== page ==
Air Venturi TR5 Pro Multi-Shot Target Pro Air Rifle: Part 8
by Tom Gaylord
Writing as B.B. Pelletier
This report covers:
- Trigger pull
- The test
- R10 Pistol
- Sig Match Ballistic Alloy
- Qiang Yuan Training pellets
- Once more with Hobbys
This is Part 8 of the report on the subject rifle. The first 6 parts were about the Air Venturi TR5 Multi-Shot Target Air Rifle and Part 7 was about the new Air Venturi TR5 PRO .177 cal Target Air Rifle. I told you all the differences I could see between the two rifles in Part 7, so today I’m going to fast-forward to the accuracy test of the Pro. But before I do, let’s establish the baseline performance.
The first rifle shot Hobbys at an average 548 f.p.s. with a 16 f.p.s. spread between 539 and 555 f.p.s. The rifle is rated to shoot 500 f.p.s.
This Pro rifle shoots Hobbys at an average 539 f.p.s. The spread on this one is from 535 to 544 f.p.s., so an 11 f.p.s. difference. That puts the two rifles pretty close.
I was able to adjust the single-stage trigger pull on the first rifle down to 3 lbs. 2 oz. This Pro starts out at 3 lbs. 14 oz. and I was able to drop it a full pound (2 lbs. 14 oz,) after adjusting, but the pull varied from there to just over 4 lbs. I think this trigger needs to be broken in to work best.
I had several pellets fall out of the clip while inserting it into the rifle, so I started seating them deep with a ballpoint pen. Every pellet I seated would pop when its skirt went past the start of the chamber in the clip. The table below kept them all level with the end of the clip. Once seated they never fell out again, and accuracy did not change.
It took quite a few pellets to sight in until I noticed that the rear sight was sliding off the top of the receiver! The forward recoil loosened the clamp screw on the base of the sight. I tightened it a second time but even that wasn’t enough. I had to make the clamp really tight before it held still. Then I could sight in and start shooting.
I shot the rifle from 10 meters. Since the website tells you that RWS Hobbys are the pellet of choice, I started with them. I shot 5-shot groups from a rested rifle. I used a modified artillery hold that seemed to work well. My open off hand was just forward of the triggerguard, which is the balance point of the rifle.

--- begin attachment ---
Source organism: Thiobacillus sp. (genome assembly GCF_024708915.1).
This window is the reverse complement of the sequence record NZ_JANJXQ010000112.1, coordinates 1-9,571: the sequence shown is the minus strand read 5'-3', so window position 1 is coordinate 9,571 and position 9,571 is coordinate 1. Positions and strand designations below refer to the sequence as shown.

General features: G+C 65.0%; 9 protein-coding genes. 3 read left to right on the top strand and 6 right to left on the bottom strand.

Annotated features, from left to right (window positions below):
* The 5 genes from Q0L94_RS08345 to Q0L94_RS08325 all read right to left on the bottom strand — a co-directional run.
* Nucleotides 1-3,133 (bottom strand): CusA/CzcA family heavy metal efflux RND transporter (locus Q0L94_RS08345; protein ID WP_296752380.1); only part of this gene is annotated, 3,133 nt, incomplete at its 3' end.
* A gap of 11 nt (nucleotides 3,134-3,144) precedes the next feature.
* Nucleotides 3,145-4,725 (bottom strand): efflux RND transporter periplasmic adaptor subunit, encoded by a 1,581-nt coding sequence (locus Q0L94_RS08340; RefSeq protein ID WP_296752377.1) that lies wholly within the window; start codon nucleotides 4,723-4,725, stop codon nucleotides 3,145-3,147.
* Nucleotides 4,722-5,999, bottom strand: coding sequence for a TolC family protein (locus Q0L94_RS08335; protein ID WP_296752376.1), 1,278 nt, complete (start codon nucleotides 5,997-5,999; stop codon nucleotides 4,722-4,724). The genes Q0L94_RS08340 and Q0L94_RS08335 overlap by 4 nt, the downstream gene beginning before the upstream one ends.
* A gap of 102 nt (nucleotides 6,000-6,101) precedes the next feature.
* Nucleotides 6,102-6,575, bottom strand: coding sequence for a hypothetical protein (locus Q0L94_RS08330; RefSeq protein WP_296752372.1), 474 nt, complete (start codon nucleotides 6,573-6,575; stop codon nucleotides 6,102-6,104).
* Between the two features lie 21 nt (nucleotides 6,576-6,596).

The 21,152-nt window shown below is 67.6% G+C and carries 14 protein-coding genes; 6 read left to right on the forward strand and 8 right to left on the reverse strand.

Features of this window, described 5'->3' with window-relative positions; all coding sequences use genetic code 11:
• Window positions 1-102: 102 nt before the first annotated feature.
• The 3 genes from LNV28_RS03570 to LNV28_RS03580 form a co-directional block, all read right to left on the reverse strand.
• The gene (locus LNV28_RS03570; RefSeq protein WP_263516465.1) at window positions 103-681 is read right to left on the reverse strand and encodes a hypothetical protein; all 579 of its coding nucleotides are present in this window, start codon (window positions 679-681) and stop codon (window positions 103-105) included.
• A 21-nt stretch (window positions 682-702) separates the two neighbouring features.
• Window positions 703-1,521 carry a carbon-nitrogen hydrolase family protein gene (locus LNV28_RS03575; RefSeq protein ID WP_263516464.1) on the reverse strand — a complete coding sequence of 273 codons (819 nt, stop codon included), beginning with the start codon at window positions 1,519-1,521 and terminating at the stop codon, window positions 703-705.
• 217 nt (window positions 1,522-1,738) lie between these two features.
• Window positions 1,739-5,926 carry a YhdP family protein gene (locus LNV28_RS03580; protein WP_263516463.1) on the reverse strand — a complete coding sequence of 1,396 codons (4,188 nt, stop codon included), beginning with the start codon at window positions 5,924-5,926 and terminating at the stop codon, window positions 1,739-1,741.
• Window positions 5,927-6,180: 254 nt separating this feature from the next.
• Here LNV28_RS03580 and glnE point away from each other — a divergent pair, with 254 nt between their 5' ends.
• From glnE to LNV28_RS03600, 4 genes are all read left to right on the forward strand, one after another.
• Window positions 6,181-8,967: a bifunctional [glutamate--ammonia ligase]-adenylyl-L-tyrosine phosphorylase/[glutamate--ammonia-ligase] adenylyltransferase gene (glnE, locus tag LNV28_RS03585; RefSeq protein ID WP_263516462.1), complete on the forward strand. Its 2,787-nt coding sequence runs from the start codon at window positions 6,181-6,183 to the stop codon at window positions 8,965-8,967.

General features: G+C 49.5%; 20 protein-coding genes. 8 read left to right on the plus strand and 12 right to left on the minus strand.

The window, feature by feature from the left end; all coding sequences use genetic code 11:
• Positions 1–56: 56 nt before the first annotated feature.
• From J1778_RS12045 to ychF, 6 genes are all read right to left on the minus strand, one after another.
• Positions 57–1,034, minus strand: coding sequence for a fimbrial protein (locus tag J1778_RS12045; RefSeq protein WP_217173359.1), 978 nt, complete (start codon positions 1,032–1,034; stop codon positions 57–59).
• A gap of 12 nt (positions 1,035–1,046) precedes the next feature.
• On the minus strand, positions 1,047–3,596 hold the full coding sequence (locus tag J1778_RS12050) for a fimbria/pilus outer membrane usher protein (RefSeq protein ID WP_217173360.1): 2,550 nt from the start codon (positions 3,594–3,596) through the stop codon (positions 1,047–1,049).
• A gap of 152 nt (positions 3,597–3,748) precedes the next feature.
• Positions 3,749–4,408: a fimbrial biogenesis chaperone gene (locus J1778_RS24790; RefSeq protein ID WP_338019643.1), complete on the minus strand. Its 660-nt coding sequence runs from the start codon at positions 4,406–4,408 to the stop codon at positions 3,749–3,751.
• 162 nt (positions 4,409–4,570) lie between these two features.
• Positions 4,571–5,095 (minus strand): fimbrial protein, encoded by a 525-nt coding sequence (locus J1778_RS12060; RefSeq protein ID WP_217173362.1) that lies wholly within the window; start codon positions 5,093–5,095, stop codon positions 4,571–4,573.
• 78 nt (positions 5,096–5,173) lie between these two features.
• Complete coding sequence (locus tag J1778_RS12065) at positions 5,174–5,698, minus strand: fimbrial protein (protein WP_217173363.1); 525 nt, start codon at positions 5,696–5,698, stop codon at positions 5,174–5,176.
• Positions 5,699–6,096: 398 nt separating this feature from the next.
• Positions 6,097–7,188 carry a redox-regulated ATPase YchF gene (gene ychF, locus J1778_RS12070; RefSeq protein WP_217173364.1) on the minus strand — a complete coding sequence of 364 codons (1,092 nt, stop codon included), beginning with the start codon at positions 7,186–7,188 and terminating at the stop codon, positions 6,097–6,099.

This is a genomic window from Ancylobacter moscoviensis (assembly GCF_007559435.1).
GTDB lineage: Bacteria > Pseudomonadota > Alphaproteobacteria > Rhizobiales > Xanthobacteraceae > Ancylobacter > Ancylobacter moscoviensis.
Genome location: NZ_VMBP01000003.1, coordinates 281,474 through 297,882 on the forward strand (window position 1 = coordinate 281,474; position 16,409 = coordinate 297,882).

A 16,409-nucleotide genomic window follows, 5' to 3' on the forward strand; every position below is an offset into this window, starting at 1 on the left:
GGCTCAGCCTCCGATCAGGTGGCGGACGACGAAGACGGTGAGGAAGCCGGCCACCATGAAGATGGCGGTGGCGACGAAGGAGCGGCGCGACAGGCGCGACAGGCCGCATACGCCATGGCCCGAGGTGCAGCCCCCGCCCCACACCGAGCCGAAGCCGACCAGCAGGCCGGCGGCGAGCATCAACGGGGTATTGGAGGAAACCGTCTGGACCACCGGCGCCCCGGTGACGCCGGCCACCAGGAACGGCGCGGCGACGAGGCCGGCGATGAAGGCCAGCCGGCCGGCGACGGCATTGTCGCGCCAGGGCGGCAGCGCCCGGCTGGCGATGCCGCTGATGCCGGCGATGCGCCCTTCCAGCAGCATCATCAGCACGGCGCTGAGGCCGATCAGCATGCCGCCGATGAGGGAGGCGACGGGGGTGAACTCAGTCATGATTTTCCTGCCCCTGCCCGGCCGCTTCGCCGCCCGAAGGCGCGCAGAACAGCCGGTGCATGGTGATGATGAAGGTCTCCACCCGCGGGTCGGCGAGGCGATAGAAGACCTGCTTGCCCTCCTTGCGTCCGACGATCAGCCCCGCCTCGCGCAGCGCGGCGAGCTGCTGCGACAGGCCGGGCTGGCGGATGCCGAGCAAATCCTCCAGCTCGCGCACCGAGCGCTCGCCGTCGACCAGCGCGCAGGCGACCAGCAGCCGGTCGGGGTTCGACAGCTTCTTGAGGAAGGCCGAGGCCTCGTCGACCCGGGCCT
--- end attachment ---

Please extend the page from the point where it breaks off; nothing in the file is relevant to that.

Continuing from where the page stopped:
The first group of Hobbys measures 0.737-inches between centers, so right off the bat this rifle has met the 3/4-inch (0.750-inch) specification. But I thought it could do better, so I shot a second group after adjusting the rear sight a little to the left.
The second group was smaller. It measures 0.552-inches between centers.
Now we know this TR5 can shoot; what about other pellets? I tried RWS R10 Match Pistol pellets next.
Five R10 Match Pistol pellets went into 1.131-inches at 10 meters. Four of them on the right looked good, but one off to the left spoils it.
Sig Match Ballistic Alloy
Next to be tried were five Sig Match Ballistic Alloy pellets. They are often among the most accurate target pellets I test. But not in the TR5. At 10 meters five went into 1.3-inches. Notice how open this group is — not like the R10 pellets where 4 are close and one is apart.
Qiang Yuan Training pellets
The last pellet I tried was the Chinese Qiang Yuan training pellet. Like the Sig Match pellets, these are often very accurate. In the TR5 the first 10-meter group they produced measured 0.749-inches, or right at the accuracy threshold of 0.750-inches.
The first group was so pleasing that I shot a second group as well. This time five Qiang Yuan pellets went into 0.882-inches — just over the maximum specified.
Once more with Hobbys
I was satisfied that this TR5 Pro is living up to its advertised accuracy, but after shooting 45 shots I wondered if I could do it one more time. This is more a test of me than the rifle. This time five Hobbys made a group that measures 0.556-inches between centers. It’s the second-best group of the test. Yes, Hobbys are the best of those tested, the TR5 exceeds spec and old BB can still shoot when he has to!
The Air Venturi TR5 was supposed to copy the IZH 61 that no longer can be imported into the U.S. The Pro model that I just finished testing does a good job of replicating the final version of the IZH 61.
The TR5 is a kid-sized sidelever springer with a decent trigger and decent accuracy. It’s light, easy to cock and adjusts for length of pull. So, big kids can use it, too. If this was a rifle you always wanted and didn’t get one, here is your last chance — again!
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